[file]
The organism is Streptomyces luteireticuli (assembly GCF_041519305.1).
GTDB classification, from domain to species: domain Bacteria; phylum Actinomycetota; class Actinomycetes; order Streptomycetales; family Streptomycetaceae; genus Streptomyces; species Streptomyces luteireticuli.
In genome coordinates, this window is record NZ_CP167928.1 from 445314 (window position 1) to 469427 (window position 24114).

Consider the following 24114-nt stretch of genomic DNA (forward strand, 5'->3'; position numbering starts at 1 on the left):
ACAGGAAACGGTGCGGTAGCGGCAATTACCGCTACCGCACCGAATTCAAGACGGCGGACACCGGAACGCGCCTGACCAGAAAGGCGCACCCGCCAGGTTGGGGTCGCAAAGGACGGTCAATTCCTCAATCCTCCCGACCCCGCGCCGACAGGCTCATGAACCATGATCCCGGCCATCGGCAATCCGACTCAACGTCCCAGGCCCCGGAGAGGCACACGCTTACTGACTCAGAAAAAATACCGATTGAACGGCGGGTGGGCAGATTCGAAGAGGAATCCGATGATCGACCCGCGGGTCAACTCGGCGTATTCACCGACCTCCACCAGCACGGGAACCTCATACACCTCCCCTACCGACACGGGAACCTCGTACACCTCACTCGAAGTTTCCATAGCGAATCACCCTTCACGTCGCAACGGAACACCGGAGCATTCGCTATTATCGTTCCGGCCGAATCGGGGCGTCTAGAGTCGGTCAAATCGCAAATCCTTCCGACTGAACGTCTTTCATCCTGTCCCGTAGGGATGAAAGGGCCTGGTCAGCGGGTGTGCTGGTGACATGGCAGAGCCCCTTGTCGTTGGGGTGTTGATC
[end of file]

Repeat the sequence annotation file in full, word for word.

The organism is Streptomyces luteireticuli (assembly GCF_041519305.1).
GTDB classification, from domain to species: domain Bacteria; phylum Actinomycetota; class Actinomycetes; order Streptomycetales; family Streptomycetaceae; genus Streptomyces; species Streptomyces luteireticuli.
In genome coordinates, this window is record NZ_CP167928.1 from 445314 (window position 1) to 469427 (window position 24114).

Consider the following 24114-nt stretch of genomic DNA (forward strand, 5'->3'; position numbering starts at 1 on the left):
ACAGGAAACGGTGCGGTAGCGGCAATTACCGCTACCGCACCGAATTCAAGACGGCGGACACCGGAACGCGCCTGACCAGAAAGGCGCACCCGCCAGGTTGGGGTCGCAAAGGACGGTCAATTCCTCAATCCTCCCGACCCCGCGCCGACAGGCTCATGAACCATGATCCCGGCCATCGGCAATCCGACTCAACGTCCCAGGCCCCGGAGAGGCACACGCTTACTGACTCAGAAAAAATACCGATTGAACGGCGGGTGGGCAGATTCGAAGAGGAATCCGATGATCGACCCGCGGGTCAACTCGGCGTATTCACCGACCTCCACCAGCACGGGAACCTCATACACCTCCCCTACCGACACGGGAACCTCGTACACCTCACTCGAAGTTTCCATAGCGAATCACCCTTCACGTCGCAACGGAACACCGGAGCATTCGCTATTATCGTTCCGGCCGAATCGGGGCGTCTAGAGTCGGTCAAATCGCAAATCCTTCCGACTGAACGTCTTTCATCCTGTCCCGTAGGGATGAAAGGGCCTGGTCAGCGGGTGTGCTGGTGACATGGCAGAGCCCCTTGTCGTTGGGGTGTTGATC